The EESC opinion provides input to the Commission's proposal for a Regulation on the definition, presentation and labelling of spirit drinks, the use of the names of spirit drinks in the presentation and labelling of other foodstuffs and the protection of geographical indications for spirit drinks.
Over recent years, there has been a shift in bargaining power in the food supply chain, mostly to the advantage of the retail sector and some transnational companies and to the detriment of suppliers, in particular primary producers. The concentration of bargaining power has led to the abuse of positions of dominance causing weaker operators to become increasingly vulnerable to Unfair Trading Practices (UTPs). The opinion takes stock of the impact of UTPs, stresses the difficult position of the most vulnerable actors along the chain and calls for action at EU level to stop UTPs and promote a fairer food supply chain.
In the past few years, civil society has been increasingly concerned about the environmental and social impact of food production and consumption. At the request of the Dutch EU Presidency, the EESC is preparing an exploratory opinion on how to achieve sustainable food systems in a resource-constrained world. The opinion takes a holistic and comprehensive approach, looking at the interdependence of food production and consumption as well as fostering inter-sectoral cooperation.
Opinion on The importance of agricultural trade for the future development of agriculture and farming in the EU in the context of global food security
The Committee has received a request for an exploratory opinion from the incoming Latvian Presidency, which recommended to look at the following aspects in regard to the agricultural and forestry sectors: rural development, social aspects, regional contribution and the potential in achieving objectives and the "self-sufficiency" of the EU in the fields of food and renewable energy. A holistic assessment and approach is required in order to facilitate the reduction of GHG emissions without hampering the sustainable development and competitiveness of the EU.
The EESC considers the abolition of the milk quota system from 31 March 2015, as decided in 2008, to be a fundamental change. Since the introduction of this comprehensive method of guiding production on 1 April 1984, it has over time become increasingly clear that dairy prices and farmers' incomes have not been sufficiently effectively supported and stabilised and that dairy production in the EU has decreased, while rising significantly worldwide.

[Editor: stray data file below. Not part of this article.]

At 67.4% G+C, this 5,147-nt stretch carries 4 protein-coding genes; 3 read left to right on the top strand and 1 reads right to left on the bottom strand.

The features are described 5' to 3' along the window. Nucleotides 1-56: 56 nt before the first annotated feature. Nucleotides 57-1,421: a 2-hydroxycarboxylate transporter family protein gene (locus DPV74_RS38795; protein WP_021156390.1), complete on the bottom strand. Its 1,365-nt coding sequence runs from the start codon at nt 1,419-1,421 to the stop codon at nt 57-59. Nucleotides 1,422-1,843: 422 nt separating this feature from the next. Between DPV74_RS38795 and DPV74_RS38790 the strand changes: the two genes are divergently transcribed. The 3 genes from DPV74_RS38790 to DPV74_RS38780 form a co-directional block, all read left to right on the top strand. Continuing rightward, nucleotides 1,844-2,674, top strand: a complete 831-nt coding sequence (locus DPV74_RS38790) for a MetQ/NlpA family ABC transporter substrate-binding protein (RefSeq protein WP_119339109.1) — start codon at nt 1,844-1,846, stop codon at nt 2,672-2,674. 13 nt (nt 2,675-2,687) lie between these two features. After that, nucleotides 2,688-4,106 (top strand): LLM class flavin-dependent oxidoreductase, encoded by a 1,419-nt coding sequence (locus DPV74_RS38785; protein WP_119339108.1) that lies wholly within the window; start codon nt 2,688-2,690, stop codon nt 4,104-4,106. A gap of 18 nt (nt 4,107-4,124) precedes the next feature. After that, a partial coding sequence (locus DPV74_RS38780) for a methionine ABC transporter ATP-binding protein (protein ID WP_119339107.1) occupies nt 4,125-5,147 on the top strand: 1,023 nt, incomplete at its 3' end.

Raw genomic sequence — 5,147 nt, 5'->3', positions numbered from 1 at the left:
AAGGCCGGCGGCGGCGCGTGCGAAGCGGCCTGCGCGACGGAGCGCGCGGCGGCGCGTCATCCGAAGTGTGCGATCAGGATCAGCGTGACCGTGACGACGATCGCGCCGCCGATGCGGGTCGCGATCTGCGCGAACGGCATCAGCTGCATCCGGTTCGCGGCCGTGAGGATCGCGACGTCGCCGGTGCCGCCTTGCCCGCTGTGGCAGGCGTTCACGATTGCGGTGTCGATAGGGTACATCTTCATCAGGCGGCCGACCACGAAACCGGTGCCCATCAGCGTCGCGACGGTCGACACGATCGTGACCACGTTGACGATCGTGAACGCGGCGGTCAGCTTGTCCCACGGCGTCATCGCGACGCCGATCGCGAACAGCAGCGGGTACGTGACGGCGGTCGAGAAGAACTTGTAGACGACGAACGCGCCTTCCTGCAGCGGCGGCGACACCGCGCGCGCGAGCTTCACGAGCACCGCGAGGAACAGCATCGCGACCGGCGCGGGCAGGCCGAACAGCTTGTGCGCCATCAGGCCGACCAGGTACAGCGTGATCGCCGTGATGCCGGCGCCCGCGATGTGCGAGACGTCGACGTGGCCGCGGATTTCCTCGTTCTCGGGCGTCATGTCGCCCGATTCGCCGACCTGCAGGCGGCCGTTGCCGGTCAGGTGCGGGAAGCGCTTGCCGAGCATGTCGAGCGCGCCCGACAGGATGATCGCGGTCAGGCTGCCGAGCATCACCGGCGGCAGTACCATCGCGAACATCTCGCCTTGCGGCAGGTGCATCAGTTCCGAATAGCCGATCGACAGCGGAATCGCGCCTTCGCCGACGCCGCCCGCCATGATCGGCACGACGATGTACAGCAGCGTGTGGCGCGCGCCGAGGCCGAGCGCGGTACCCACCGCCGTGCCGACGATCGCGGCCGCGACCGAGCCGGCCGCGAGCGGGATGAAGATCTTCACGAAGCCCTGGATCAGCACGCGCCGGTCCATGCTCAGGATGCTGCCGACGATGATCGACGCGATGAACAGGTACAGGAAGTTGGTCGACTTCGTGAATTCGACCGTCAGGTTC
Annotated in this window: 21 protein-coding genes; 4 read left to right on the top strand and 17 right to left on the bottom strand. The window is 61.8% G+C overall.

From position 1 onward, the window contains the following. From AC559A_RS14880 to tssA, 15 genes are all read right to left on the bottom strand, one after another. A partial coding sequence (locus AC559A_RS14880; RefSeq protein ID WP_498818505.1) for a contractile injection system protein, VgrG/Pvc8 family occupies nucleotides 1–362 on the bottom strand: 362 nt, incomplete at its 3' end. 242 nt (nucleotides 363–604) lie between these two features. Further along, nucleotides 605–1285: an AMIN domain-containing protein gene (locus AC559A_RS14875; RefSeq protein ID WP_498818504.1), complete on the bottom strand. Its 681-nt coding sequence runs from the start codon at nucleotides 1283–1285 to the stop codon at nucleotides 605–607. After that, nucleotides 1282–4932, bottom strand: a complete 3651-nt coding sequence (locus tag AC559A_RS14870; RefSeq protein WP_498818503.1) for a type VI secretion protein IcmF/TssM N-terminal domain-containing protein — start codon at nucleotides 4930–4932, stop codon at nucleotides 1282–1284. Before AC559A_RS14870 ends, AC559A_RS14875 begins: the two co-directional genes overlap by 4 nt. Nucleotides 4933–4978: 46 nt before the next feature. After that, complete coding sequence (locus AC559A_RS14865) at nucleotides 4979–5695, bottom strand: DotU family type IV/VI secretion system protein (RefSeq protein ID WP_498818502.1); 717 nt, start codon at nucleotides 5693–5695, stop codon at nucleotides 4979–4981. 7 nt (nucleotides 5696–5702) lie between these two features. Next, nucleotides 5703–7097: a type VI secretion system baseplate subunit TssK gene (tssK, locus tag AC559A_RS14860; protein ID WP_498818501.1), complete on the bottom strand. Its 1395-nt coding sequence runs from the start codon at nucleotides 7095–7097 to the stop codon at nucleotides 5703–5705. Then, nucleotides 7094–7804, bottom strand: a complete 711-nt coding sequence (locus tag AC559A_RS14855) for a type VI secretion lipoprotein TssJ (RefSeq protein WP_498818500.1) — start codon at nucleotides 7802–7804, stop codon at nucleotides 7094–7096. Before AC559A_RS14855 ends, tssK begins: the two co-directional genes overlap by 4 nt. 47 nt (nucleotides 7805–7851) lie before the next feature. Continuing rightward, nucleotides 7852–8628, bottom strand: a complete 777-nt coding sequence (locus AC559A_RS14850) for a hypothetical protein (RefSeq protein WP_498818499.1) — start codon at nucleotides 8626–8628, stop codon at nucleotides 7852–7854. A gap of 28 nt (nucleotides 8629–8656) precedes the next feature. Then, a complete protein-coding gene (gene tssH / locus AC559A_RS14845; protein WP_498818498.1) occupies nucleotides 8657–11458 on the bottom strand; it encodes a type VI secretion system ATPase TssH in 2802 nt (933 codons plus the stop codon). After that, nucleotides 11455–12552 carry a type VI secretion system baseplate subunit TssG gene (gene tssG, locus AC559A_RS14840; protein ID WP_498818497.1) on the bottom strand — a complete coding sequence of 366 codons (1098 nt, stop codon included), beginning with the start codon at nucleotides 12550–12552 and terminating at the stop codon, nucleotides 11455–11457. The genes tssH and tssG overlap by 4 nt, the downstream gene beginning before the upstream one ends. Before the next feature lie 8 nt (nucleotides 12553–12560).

The EESC argues that EU dairy policy after expiry of the milk quota system, i.e. post-2015, must not only allow for growth and expansion but should also be obligated to avoid abandonment of dairying and to provide support for smaller farmers especially in disadvantaged areas and mountainous regions .
Growing global demand for food and the financial investors' interest in the agricultural sector have led to large-scale acquisitions, also known as "land grabbing", of farming land all over the world. .
The aim of the opinion is to take stock of the land grabbing phenomenon in the EU, and to discuss its extent and various causes. The document should explain the implications of this process for the environment, jobs, the local population, rural life and food security. It focuses on large-scale acquisitions of agricultural land (including the associated bodies of water), which should be seen as a natural resource.
As 2014 has been designated as the International Year of Family Farming (IYFF) by the UN, the opinion will also contribute to the debate in this context.